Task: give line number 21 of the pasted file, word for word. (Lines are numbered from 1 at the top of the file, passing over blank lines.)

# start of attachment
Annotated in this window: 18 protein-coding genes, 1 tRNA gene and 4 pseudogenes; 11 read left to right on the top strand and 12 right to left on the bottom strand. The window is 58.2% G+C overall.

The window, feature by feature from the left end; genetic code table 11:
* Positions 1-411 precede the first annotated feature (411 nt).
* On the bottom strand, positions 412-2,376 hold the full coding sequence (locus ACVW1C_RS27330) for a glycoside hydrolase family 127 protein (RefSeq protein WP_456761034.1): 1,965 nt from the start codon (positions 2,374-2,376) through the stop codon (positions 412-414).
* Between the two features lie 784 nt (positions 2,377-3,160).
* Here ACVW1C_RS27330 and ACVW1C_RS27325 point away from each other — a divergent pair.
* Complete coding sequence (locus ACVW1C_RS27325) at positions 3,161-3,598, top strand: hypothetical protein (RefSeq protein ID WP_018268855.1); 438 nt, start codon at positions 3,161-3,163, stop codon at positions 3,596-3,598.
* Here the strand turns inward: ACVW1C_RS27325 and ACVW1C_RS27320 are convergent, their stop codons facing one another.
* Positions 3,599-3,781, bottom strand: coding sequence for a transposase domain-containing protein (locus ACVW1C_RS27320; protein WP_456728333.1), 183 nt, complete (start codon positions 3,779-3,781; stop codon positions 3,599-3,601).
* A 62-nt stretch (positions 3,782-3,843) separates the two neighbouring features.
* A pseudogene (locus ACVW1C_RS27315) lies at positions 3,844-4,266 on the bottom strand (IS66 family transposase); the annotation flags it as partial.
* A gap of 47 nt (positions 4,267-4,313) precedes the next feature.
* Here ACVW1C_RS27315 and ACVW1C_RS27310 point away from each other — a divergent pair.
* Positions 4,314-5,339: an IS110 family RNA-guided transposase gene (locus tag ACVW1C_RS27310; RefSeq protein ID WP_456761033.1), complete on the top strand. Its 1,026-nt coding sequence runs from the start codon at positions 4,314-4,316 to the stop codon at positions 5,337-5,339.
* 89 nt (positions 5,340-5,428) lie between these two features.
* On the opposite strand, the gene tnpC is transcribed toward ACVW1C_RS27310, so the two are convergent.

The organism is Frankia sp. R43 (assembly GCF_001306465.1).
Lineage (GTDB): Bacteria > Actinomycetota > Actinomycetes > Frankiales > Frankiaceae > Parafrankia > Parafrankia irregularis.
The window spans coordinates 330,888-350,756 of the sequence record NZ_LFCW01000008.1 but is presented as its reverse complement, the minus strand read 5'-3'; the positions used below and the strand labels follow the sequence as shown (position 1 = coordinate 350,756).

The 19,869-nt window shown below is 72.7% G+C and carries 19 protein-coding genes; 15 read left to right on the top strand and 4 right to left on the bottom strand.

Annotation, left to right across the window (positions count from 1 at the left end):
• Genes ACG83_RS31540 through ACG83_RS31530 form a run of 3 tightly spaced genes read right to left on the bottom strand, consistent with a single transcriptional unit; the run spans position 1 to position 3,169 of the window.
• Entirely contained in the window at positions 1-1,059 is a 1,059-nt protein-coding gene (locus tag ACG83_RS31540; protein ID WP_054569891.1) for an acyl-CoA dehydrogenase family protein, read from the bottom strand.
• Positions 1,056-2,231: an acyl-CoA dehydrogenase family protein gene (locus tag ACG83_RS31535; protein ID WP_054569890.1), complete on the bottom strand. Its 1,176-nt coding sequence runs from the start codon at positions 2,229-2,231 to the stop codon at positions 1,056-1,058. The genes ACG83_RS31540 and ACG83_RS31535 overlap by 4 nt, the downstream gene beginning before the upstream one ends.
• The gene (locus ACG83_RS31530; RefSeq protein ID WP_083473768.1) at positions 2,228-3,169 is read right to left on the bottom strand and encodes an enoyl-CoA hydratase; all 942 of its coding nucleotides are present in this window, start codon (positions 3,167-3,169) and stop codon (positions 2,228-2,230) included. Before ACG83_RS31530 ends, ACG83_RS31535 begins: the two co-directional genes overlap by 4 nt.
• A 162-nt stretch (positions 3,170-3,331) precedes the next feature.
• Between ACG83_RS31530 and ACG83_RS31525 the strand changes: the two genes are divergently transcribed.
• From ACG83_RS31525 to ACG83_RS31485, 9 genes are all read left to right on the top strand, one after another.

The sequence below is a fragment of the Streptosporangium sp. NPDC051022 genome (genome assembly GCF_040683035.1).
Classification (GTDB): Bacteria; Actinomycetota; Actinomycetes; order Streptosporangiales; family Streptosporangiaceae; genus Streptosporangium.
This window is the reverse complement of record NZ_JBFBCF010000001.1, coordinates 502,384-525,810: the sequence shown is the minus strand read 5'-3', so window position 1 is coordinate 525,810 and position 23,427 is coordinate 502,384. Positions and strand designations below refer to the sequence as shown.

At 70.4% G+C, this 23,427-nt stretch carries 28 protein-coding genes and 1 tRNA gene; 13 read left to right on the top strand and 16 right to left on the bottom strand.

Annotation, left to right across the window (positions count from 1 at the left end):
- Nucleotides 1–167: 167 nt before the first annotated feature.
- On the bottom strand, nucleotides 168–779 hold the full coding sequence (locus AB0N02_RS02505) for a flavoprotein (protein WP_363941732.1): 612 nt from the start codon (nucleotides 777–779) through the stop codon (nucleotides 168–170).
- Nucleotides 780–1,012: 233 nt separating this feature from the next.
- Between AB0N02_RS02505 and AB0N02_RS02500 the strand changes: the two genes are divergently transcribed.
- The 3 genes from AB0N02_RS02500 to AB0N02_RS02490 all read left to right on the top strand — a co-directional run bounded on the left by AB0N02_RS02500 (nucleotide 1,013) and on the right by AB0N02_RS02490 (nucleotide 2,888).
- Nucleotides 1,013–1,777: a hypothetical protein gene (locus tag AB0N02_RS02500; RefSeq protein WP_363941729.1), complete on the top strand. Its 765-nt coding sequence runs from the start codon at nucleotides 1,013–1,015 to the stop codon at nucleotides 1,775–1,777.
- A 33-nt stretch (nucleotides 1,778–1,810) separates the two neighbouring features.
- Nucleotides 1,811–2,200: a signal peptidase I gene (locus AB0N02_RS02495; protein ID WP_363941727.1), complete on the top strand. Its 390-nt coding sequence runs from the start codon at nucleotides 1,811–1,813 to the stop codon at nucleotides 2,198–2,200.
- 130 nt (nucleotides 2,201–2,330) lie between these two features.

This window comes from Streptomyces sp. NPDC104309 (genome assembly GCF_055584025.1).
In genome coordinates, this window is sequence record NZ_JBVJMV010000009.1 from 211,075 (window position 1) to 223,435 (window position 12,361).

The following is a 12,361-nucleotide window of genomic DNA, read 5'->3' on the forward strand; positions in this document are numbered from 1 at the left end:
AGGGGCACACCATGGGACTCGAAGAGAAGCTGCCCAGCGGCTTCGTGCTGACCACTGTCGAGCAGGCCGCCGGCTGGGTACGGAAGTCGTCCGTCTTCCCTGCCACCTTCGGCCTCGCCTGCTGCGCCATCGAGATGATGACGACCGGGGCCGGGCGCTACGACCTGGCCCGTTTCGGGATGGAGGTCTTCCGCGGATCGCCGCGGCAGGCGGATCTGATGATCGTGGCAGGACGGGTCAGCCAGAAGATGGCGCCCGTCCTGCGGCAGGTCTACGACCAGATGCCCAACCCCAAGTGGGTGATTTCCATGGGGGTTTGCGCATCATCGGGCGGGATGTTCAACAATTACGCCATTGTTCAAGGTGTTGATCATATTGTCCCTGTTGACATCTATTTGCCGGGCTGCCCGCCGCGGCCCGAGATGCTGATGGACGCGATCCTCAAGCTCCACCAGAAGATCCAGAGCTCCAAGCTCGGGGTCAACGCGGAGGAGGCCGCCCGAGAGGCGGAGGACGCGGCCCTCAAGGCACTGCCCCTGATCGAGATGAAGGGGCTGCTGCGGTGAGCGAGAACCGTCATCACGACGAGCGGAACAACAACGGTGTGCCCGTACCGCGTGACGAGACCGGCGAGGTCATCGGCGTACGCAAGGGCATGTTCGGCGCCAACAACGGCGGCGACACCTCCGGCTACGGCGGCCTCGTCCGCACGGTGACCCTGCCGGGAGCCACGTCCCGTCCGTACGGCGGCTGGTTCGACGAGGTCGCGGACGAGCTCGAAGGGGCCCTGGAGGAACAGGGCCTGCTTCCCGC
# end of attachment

Annotation, left to right across the window (positions count from 1 at the left end):